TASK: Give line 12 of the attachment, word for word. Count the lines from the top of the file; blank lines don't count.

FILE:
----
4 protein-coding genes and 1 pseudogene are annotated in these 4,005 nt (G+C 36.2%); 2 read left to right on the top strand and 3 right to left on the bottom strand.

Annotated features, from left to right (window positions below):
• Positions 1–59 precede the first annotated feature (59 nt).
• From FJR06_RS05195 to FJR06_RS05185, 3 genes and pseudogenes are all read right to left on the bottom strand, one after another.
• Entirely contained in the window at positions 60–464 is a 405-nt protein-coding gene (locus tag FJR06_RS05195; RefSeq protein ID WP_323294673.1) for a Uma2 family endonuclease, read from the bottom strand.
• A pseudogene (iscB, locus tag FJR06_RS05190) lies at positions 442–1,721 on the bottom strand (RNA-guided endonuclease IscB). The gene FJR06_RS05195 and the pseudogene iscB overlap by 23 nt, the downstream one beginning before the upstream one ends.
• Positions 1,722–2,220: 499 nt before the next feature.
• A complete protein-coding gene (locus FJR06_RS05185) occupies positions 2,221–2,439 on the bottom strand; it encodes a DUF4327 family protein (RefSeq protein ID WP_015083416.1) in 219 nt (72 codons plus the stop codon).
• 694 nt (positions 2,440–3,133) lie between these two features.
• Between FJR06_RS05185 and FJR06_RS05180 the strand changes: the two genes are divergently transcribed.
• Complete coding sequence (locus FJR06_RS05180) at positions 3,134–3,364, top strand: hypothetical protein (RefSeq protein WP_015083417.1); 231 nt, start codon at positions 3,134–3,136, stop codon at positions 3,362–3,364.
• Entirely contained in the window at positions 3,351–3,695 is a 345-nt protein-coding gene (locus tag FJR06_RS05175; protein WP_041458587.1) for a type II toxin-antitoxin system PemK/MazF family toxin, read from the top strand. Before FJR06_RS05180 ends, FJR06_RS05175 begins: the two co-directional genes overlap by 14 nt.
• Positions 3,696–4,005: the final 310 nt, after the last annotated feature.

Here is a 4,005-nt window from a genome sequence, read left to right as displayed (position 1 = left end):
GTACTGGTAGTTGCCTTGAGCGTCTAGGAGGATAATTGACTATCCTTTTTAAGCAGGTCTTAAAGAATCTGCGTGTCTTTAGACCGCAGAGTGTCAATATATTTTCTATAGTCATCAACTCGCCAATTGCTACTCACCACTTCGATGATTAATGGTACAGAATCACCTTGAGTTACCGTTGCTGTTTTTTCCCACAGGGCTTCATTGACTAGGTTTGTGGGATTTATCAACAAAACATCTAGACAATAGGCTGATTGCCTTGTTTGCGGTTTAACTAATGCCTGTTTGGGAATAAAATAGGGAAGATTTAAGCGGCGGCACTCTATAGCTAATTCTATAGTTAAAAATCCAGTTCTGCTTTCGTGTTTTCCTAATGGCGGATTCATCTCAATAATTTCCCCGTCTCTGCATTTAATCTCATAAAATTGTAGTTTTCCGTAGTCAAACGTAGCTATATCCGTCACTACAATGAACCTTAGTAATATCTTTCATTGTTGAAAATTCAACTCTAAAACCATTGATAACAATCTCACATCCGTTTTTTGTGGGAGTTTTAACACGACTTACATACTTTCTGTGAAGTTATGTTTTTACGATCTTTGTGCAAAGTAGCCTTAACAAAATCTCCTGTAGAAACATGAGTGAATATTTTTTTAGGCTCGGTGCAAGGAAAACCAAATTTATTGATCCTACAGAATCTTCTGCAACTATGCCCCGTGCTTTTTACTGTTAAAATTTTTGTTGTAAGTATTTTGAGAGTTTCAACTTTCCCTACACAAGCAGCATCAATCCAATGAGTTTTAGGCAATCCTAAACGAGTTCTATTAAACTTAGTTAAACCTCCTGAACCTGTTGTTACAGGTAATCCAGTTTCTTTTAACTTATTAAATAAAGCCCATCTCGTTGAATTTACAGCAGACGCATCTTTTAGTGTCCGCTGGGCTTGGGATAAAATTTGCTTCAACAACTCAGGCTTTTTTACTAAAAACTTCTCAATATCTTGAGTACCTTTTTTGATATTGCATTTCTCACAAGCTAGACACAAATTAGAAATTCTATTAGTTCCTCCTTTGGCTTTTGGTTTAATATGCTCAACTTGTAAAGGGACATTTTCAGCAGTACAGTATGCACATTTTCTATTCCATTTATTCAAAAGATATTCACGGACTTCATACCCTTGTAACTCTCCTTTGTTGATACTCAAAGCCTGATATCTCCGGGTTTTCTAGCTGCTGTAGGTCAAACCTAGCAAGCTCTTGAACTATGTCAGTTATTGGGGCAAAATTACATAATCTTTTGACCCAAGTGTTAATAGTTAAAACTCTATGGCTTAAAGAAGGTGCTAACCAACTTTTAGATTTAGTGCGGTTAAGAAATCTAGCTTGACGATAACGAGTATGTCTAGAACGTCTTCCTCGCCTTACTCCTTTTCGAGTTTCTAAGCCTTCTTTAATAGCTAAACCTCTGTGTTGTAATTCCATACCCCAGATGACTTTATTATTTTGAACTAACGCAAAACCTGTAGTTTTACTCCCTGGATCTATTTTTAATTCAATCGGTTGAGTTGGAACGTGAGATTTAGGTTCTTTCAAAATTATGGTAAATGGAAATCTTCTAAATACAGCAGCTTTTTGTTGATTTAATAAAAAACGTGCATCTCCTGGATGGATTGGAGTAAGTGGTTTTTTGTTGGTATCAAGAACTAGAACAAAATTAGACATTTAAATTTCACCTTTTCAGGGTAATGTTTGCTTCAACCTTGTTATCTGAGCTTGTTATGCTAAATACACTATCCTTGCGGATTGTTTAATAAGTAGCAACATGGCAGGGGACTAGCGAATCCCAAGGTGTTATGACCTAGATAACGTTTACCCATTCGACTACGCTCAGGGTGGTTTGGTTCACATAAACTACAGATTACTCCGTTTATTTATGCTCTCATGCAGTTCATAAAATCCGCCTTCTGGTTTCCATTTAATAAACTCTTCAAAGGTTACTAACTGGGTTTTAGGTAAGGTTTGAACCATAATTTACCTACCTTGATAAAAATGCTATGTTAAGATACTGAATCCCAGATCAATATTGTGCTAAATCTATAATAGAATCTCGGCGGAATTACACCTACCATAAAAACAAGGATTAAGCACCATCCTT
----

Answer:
• Entirely contained in the window at positions 3,351–3,695 is a 345-nt protein-coding gene (locus tag FJR06_RS05175; protein WP_041458587.1) for a type II toxin-antitoxin system PemK/MazF family toxin, read from the top strand. Before FJR06_RS05180 ends, FJR06_RS05175 begins: the two co-directional genes overlap by 14 nt.